Two good reasons to oppose unconditional health care money for provinces
This commentary by Canadian Health Coalition Chairperson Pauline Worsfold and Vice-Chairperson Siobhán Vipond appeared in the Toronto Star.
The PM must insist on conditions for health care funding to provinces
Tue., Oct. 5, 2021
Prime Minister Justin Trudeau has so far delayed talks with Canada’s provincial and territorial leaders on their repeated demands for significant, unconditional health care funding increases. The premiers want to start negotiations right away, but the prime minister prefers to get through the pandemic first, then talk funding later.
Our organizations support improving and expanding publicly delivered health care for Canadians. Moving forward together to a fair and resilient pandemic recovery means a much more considered and collaborative approach that puts people first.
At first glance, the premiers’ request seems reasonable. The pandemic is putting a strain on hospitals and health care workers, creating a health care crisis.
But Trudeau is correct to avoid what may amount to cutting a blank cheque to provinces if he cannot ensure that the money will deliver improvements to existing public health care and expanding public health care to much needed long-term care and universal pharmacare. That’s why the premiers’ demands deserve a closer look.
The Sept. 23 letter from the premiers sets out their criteria for the Canada Health Transfer. Federal funding must: be unconditional; increase from 22 to 35 per cent of total health care; and increase every year by 5 per cent.
We believe the prime minister has two good reasons to be very cautious about these demands.
First, the premiers’ singular insistence the Canada Health Transfer be unconditional doesn’t make sense when system improvements and new health care services are needed to truly strengthen public health care to protect Canadians
More money might not equal more health care services for Canadians. Unfortunately, Canada Health Transfer dollars are not required to be spent exclusively on health care. There is no accountability mechanism to track how the provinces spend this money either. Boosting the federal contribution from 22 to 35 per cent of total health care spending will cost an estimated $28 billion a year, but Canadians might not see even one dollar of additional or new health care services.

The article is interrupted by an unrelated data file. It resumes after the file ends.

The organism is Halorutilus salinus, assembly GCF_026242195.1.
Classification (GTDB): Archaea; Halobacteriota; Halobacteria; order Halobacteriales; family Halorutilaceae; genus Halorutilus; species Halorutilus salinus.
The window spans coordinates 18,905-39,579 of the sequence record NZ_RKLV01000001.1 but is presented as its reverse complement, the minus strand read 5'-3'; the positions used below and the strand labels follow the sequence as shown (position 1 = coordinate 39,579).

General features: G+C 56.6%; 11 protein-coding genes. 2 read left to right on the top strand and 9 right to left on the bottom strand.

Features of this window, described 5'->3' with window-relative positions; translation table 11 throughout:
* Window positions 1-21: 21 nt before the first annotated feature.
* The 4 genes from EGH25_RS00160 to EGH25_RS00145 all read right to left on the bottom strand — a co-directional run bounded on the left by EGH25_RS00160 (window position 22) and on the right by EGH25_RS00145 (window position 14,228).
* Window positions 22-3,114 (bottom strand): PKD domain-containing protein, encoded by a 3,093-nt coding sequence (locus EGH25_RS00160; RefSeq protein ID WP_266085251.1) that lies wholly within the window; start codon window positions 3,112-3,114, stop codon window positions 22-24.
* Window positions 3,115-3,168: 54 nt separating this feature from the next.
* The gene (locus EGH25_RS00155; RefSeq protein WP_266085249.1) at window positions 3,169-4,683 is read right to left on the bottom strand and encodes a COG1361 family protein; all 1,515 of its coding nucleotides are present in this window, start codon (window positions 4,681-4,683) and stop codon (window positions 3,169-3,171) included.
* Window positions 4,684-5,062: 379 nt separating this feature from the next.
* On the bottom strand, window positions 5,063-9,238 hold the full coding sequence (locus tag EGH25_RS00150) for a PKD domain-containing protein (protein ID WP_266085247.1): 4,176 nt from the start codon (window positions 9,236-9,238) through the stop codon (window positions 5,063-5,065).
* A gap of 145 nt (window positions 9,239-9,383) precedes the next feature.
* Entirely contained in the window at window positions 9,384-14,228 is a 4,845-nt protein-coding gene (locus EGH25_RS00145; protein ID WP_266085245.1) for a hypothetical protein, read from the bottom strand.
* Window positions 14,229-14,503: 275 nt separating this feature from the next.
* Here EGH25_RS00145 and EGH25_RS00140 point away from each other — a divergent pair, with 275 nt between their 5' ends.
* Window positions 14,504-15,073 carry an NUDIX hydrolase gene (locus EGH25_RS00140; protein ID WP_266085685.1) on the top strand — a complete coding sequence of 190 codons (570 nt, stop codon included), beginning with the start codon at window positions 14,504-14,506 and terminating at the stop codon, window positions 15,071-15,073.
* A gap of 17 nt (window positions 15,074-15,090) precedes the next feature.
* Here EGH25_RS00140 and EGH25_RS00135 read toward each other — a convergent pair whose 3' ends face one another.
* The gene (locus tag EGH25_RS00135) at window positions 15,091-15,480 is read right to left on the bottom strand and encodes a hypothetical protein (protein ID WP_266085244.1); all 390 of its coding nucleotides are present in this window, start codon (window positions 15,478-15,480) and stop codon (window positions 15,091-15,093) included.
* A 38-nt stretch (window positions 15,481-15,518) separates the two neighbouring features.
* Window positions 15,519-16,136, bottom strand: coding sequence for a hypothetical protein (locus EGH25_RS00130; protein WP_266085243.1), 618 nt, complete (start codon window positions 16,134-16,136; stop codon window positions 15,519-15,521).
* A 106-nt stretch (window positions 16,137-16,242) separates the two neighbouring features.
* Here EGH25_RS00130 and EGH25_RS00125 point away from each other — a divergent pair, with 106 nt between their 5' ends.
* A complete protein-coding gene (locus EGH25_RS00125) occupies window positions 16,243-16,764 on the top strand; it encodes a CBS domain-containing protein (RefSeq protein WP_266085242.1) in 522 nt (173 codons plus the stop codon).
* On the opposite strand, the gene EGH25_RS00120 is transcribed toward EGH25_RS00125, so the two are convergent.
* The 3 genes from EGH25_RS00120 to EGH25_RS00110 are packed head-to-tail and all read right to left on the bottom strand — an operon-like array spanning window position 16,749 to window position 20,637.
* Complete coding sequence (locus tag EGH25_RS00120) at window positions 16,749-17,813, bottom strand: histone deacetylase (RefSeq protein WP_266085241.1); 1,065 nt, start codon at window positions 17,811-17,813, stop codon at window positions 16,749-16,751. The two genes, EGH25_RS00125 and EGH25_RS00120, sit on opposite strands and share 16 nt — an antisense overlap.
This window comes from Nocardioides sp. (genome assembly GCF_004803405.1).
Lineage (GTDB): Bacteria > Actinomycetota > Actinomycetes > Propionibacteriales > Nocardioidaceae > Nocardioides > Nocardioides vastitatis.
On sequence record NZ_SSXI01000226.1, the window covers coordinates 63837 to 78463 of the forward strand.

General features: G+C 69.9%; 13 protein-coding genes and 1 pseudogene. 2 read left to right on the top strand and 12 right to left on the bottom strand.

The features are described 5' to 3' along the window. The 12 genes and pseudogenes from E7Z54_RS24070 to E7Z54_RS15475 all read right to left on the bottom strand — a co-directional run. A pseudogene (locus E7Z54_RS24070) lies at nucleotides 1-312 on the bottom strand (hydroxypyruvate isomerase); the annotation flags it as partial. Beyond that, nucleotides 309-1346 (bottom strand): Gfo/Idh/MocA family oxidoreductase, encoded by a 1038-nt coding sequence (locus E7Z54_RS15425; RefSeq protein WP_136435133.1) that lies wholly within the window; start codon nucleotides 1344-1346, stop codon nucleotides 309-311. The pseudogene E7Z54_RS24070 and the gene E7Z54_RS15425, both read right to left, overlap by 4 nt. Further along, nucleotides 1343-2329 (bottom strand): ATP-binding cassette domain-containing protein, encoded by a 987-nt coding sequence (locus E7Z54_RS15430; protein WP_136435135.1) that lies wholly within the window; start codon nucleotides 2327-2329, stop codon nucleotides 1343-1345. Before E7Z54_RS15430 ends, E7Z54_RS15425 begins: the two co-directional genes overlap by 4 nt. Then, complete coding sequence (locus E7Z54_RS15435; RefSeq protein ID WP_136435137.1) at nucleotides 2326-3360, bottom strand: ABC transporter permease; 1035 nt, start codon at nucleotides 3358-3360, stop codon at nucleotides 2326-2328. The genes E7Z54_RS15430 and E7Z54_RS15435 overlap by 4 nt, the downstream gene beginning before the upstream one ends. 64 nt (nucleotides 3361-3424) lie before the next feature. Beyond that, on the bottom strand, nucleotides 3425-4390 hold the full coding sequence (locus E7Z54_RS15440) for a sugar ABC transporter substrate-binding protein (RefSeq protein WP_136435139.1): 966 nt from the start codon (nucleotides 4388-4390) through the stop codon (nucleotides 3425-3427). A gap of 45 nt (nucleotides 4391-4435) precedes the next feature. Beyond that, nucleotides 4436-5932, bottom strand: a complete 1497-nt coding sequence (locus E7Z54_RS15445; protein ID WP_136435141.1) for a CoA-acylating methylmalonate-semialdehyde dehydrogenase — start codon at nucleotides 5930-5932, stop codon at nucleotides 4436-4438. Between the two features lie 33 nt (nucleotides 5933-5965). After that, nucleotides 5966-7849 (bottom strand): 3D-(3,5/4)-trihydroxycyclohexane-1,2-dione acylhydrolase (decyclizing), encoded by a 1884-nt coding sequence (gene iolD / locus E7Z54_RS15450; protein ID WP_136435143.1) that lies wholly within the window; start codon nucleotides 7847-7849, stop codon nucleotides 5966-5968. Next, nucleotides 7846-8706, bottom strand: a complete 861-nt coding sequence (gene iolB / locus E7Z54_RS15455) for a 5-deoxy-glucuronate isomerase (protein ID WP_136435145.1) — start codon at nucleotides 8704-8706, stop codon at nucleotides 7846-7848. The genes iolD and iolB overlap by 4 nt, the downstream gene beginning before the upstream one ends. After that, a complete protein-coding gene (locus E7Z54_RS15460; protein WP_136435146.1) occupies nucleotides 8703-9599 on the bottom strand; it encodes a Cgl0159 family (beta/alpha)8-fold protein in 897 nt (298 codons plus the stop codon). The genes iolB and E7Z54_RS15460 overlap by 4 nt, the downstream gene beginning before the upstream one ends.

Suppose the federal government increases its percentage share of provincial health care costs. In that case, the provinces are free to reduce their spending by a corresponding percentage.
After the federal cheque is cashed, some premiers may spend the money as they like, including on tax cuts. For instance, in 2007, the Liberal government in Quebec used a $700-million federal bump in equalization payments to fund a pre-election middle-class income tax break.
Second, the premiers need to show their math for a five-per-cent increase, which is a significant rise from the current annual figure.
A 2016 study by the Canadian Institute for Health Information found that provinces had been boosting health care spending by only 2.7 per cent annually between 2011 and 2015, while pocketing a six-per-cent annual increase from the Harper government. The Trudeau government adjusted the growth to equal the three-year moving average of Canada’s nominal GDP, but not less than three per cent per year. Nominal GDP measures a country’s economic output with inflation.
If the prime minister gives in to premiers’ demands for billions with no strings attached now, there may be little money left to fund new health care programs later.
The Liberals made some big health care commitments during the election. They promised to hire 7,500 nurses and family doctors, increase wages and train 50,000 new personal support workers, boost long-term care funding by $9-billion and enforce national standards through a new Safe Long-Term Care Act, and curtail rising drug costs.
Instead of rushing to hold negotiations this fall, as the premiers asked, Trudeau should put forward proposals of his own, starting with his long-promised pharmacare program, potentially bundled with any Canada Health Transfer increases. A single-payer public drug plan is supported by 86 per cent of Canadians according to the Angus Reid Institute, is backed by the NDP, and would save billions of dollars for employers, families, and especially the provinces.
Pauline Worsfold, RN, is chairperson of the Canadian Health Coalition and Siobhán Vipond is executive vice-president of the Canadian Labour Congress.